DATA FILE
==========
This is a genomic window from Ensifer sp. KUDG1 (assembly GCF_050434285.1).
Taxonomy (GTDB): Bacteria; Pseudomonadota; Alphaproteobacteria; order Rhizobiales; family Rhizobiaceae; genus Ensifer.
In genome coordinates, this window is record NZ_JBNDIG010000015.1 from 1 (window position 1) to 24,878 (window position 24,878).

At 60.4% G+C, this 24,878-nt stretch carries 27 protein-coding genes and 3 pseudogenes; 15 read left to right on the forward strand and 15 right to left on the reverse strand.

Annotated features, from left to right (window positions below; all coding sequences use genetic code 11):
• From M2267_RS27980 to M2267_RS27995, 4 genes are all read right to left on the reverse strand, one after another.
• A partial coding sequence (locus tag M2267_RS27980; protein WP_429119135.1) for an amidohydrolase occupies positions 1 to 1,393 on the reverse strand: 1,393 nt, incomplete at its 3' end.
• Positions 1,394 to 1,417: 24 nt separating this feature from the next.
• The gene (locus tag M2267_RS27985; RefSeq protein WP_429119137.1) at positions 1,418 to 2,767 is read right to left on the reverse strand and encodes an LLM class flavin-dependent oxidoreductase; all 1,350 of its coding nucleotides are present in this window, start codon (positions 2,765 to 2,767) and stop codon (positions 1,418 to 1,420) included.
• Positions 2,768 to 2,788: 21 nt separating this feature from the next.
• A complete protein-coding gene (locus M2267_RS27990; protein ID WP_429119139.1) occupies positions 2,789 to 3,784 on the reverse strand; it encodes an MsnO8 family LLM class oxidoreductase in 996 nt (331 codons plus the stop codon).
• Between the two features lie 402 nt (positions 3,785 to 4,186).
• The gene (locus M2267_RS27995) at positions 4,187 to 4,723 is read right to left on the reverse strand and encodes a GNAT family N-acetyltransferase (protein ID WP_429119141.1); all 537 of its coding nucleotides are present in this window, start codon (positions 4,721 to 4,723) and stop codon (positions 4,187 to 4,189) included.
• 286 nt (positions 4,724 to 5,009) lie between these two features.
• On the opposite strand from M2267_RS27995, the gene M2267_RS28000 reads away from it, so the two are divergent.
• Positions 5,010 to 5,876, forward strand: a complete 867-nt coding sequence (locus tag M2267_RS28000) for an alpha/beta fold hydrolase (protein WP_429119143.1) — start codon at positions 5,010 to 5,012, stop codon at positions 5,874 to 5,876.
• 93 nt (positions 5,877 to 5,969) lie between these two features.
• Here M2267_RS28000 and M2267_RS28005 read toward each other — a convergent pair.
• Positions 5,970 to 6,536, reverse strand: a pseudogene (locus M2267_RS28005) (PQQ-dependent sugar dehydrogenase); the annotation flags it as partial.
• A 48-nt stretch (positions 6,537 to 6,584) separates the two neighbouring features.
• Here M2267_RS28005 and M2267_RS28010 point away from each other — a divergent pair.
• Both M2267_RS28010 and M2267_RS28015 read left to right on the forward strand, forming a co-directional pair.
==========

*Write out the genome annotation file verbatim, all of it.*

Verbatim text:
This is a genomic window from Ensifer sp. KUDG1 (assembly GCF_050434285.1).
Taxonomy (GTDB): Bacteria; Pseudomonadota; Alphaproteobacteria; order Rhizobiales; family Rhizobiaceae; genus Ensifer.
In genome coordinates, this window is record NZ_JBNDIG010000015.1 from 1 (window position 1) to 24,878 (window position 24,878).

At 60.4% G+C, this 24,878-nt stretch carries 27 protein-coding genes and 3 pseudogenes; 15 read left to right on the forward strand and 15 right to left on the reverse strand.

Annotated features, from left to right (window positions below; all coding sequences use genetic code 11):
• From M2267_RS27980 to M2267_RS27995, 4 genes are all read right to left on the reverse strand, one after another.
• A partial coding sequence (locus tag M2267_RS27980; protein WP_429119135.1) for an amidohydrolase occupies positions 1 to 1,393 on the reverse strand: 1,393 nt, incomplete at its 3' end.
• Positions 1,394 to 1,417: 24 nt separating this feature from the next.
• The gene (locus tag M2267_RS27985; RefSeq protein WP_429119137.1) at positions 1,418 to 2,767 is read right to left on the reverse strand and encodes an LLM class flavin-dependent oxidoreductase; all 1,350 of its coding nucleotides are present in this window, start codon (positions 2,765 to 2,767) and stop codon (positions 1,418 to 1,420) included.
• Positions 2,768 to 2,788: 21 nt separating this feature from the next.
• A complete protein-coding gene (locus M2267_RS27990; protein ID WP_429119139.1) occupies positions 2,789 to 3,784 on the reverse strand; it encodes an MsnO8 family LLM class oxidoreductase in 996 nt (331 codons plus the stop codon).
• Between the two features lie 402 nt (positions 3,785 to 4,186).
• The gene (locus M2267_RS27995) at positions 4,187 to 4,723 is read right to left on the reverse strand and encodes a GNAT family N-acetyltransferase (protein ID WP_429119141.1); all 537 of its coding nucleotides are present in this window, start codon (positions 4,721 to 4,723) and stop codon (positions 4,187 to 4,189) included.
• 286 nt (positions 4,724 to 5,009) lie between these two features.
• On the opposite strand from M2267_RS27995, the gene M2267_RS28000 reads away from it, so the two are divergent.
• Positions 5,010 to 5,876, forward strand: a complete 867-nt coding sequence (locus tag M2267_RS28000) for an alpha/beta fold hydrolase (protein WP_429119143.1) — start codon at positions 5,010 to 5,012, stop codon at positions 5,874 to 5,876.
• 93 nt (positions 5,877 to 5,969) lie between these two features.
• Here M2267_RS28000 and M2267_RS28005 read toward each other — a convergent pair.
• Positions 5,970 to 6,536, reverse strand: a pseudogene (locus M2267_RS28005) (PQQ-dependent sugar dehydrogenase); the annotation flags it as partial.
• A 48-nt stretch (positions 6,537 to 6,584) separates the two neighbouring features.
• Here M2267_RS28005 and M2267_RS28010 point away from each other — a divergent pair.
• Both M2267_RS28010 and M2267_RS28015 read left to right on the forward strand, forming a co-directional pair.